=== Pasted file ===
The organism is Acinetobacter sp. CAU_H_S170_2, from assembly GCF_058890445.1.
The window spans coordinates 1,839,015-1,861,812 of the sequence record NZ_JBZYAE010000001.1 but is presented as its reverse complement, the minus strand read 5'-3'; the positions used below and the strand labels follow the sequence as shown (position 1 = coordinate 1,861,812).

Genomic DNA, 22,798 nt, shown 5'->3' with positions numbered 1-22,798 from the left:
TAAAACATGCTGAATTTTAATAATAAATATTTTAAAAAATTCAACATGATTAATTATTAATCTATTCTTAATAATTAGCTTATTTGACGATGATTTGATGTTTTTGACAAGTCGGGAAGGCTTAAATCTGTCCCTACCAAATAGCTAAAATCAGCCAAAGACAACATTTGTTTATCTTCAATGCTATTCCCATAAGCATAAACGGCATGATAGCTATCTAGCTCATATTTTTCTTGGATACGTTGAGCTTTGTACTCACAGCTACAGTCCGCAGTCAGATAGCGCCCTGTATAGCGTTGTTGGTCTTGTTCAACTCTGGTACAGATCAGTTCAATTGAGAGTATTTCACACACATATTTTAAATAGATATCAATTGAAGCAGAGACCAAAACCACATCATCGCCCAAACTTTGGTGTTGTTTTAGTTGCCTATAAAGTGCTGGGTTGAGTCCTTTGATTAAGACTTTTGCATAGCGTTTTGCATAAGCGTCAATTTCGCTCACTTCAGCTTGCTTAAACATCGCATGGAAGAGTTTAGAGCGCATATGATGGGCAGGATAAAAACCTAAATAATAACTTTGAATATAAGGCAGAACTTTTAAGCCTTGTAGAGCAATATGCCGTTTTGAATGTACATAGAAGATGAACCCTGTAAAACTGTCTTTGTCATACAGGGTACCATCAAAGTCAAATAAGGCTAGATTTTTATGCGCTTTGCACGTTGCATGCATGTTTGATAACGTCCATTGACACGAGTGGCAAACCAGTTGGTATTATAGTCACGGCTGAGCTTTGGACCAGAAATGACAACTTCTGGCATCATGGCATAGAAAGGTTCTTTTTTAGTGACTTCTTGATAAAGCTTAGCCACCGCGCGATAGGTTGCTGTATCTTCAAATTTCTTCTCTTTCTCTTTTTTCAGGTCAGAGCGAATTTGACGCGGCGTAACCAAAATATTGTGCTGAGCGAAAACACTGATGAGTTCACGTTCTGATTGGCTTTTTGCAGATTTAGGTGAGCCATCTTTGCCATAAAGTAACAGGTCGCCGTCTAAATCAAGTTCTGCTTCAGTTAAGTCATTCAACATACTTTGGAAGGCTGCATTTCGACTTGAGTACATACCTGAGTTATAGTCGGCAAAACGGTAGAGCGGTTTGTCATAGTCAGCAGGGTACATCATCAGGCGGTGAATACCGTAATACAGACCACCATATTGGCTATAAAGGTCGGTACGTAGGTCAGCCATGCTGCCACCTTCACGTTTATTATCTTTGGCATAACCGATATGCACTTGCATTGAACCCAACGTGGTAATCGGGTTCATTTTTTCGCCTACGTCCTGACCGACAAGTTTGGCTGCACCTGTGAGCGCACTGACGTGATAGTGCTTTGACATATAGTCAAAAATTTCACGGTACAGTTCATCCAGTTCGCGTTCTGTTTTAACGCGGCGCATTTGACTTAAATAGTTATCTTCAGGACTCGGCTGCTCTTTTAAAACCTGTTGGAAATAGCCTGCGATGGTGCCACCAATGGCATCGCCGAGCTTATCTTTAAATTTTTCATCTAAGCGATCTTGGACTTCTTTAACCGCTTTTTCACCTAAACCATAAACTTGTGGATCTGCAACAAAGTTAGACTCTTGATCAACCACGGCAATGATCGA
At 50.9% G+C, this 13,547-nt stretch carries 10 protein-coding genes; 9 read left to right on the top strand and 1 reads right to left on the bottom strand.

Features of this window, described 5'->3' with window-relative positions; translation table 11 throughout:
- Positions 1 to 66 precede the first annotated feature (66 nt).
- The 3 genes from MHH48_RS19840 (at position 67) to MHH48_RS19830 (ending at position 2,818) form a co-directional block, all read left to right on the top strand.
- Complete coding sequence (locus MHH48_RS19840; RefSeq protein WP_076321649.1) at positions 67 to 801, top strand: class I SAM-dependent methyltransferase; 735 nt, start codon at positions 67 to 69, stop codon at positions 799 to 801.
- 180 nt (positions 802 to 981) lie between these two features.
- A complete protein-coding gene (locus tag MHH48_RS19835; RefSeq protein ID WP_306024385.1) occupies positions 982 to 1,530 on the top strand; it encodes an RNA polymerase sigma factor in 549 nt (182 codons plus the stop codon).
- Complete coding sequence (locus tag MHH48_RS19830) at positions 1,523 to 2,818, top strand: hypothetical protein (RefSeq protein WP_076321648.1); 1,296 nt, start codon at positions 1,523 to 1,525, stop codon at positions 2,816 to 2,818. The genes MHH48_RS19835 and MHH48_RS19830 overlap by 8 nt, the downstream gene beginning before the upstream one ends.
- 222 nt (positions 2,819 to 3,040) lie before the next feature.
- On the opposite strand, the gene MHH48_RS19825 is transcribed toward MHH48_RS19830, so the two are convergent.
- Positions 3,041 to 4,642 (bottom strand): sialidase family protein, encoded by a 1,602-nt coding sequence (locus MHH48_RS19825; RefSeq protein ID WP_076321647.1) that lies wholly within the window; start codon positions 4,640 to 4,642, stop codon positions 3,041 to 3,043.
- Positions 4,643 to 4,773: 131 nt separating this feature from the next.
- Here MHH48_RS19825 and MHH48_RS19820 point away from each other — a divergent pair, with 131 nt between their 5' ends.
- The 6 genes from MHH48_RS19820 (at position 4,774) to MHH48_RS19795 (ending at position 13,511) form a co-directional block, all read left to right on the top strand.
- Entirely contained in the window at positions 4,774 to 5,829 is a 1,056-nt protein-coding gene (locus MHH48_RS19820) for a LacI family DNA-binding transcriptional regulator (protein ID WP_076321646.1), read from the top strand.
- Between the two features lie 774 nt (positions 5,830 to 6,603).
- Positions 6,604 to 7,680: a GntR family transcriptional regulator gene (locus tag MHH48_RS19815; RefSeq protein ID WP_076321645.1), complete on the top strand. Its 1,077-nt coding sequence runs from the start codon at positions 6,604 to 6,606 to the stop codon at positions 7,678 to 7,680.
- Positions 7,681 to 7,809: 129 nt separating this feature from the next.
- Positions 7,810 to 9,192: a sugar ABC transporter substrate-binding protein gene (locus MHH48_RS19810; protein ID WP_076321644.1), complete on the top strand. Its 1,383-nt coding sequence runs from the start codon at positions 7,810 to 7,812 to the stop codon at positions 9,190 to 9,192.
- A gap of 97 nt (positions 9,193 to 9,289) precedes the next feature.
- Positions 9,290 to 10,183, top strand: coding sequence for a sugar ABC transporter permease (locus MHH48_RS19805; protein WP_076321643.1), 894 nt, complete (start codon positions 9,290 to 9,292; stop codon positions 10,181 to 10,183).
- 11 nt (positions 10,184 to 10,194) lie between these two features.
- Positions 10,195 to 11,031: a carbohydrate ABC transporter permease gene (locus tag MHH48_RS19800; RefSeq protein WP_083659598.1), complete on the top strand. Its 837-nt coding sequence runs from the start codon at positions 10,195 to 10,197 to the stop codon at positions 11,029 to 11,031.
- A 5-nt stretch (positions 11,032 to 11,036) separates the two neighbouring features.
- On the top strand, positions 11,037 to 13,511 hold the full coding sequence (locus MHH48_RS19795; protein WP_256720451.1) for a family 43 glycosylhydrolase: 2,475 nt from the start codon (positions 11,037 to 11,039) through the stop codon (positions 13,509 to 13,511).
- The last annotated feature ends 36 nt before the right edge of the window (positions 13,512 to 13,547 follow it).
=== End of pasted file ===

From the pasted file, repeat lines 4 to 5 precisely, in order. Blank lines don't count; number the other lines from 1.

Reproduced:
TAAAACATGCTGAATTTTAATAATAAATATTTTAAAAAATTCAACATGATTAATTATTAATCTATTCTTAATAATTAGCTTATTTGACGATGATTTGATGTTTTTGACAAGTCGGGAAGGCTTAAATCTGTCCCTACCAAATAGCTAAAATCAGCCAAAGACAACATTTGTTTATCTTCAATGCTATTCCCATAAGCATAAACGGCATGATAGCTATCTAGCTCATATTTTTCTTGGATACGTTGAGCTTTGTACTCACAGCTACAGTCCGCAGTCAGATAGCGCCCTGTATAGCGTTGTTGGTCTTGTTCAACTCTGGTACAGATCAGTTCAATTGAGAGTATTTCACACACATATTTTAAATAGATATCAATTGAAGCAGAGACCAAAACCACATCATCGCCCAAACTTTGGTGTTGTTTTAGTTGCCTATAAAGTGCTGGGTTGAGTCCTTTGATTAAGACTTTTGCATAGCGTTTTGCATAAGCGTCAATTTCGCTCACTTCAGCTTGCTTAAACATCGCATGGAAGAGTTTAGAGCGCATATGATGGGCAGGATAAAAACCTAAATAATAACTTTGAATATAAGGCAGAACTTTTAAGCCTTGTAGAGCAATATGCCGTTTTGAATGTACATAGAAGATGAACCCTGTAAAACTGTCTTTGTCATACAGGGTACCATCAAAGTCAAATAAGGCTAGATTTTTATGCGCTTTGCACGTTGCATGCATGTTTGATAACGTCCATTGACACGAGTGGCAAACCAGTTGGTATTATAGTCACGGCTGAGCTTTGGACCAGAAATGACAACTTCTGGCATCATGGCATAGAAAGGTTCTTTTTTAGTGACTTCTTGATAAAGCTTAGCCACCGCGCGATAGGTTGCTGTATCTTCAAATTTCTTCTCTTTCTCTTTTTTCAGGTCAGAGCGAATTTGACGCGGCGTAACCAAAATATTGTGCTGAGCGAAAACACTGATGAGTTCACGTTCTGATTGGCTTTTTGCAGATTTAGGTGAGCCATCTTTGCCATAAAGTAACAGGTCGCCGTCTAAATCAAGTTCTGCTTCAGTTAAGTCATTCAACATACTTTGGAAGGCTGCATTTCGACTTGAGTACATACCTGAGTTATAGTCGGCAAAACGGTAGAGCGGTTTGTCATAGTCAGCAGGGTACATCATCAGGCGGTGAATACCGTAATACAGACCACCATATTGGCTATAAAGGTCGGTACGTAGGTCAGCCATGCTGCCACCTTCACGTTTATTATCTTTGGCATAACCGATATGCACTTGCATTGAACCCAACGTGGTAATCGGGTTCATTTTTTCGCCTACGTCCTGACCGACAAGTTTGGCTGCACCTGTGAGCGCACTGACGTGATAGTGCTTTGACATATAGTCAAAAATTTCACGGTACAGTTCATCCAGTTCGCGTTCTGTTTTAACGCGGCGCATTTGACTTAAATAGTTATCTTCAGGACTCGGCTGCTCTTTTAAAACCTGTTGGAAATAGCCTGCGATGGTGCCACCAATGGCATCGCCGAGCTTATCTTTAAATTTTTCATCTAAGCGATCTTGGACTTCTTTAACCGCTTTTTCACCTAAACCATAAACTTGTGGATCTGCAACAAAGTTAGACTCTTGATCAACCACGGCAATGATCGA
At 50.9% G+C, this 13,547-nt stretch carries 10 protein-coding genes; 9 read left to right on the top strand and 1 reads right to left on the bottom strand.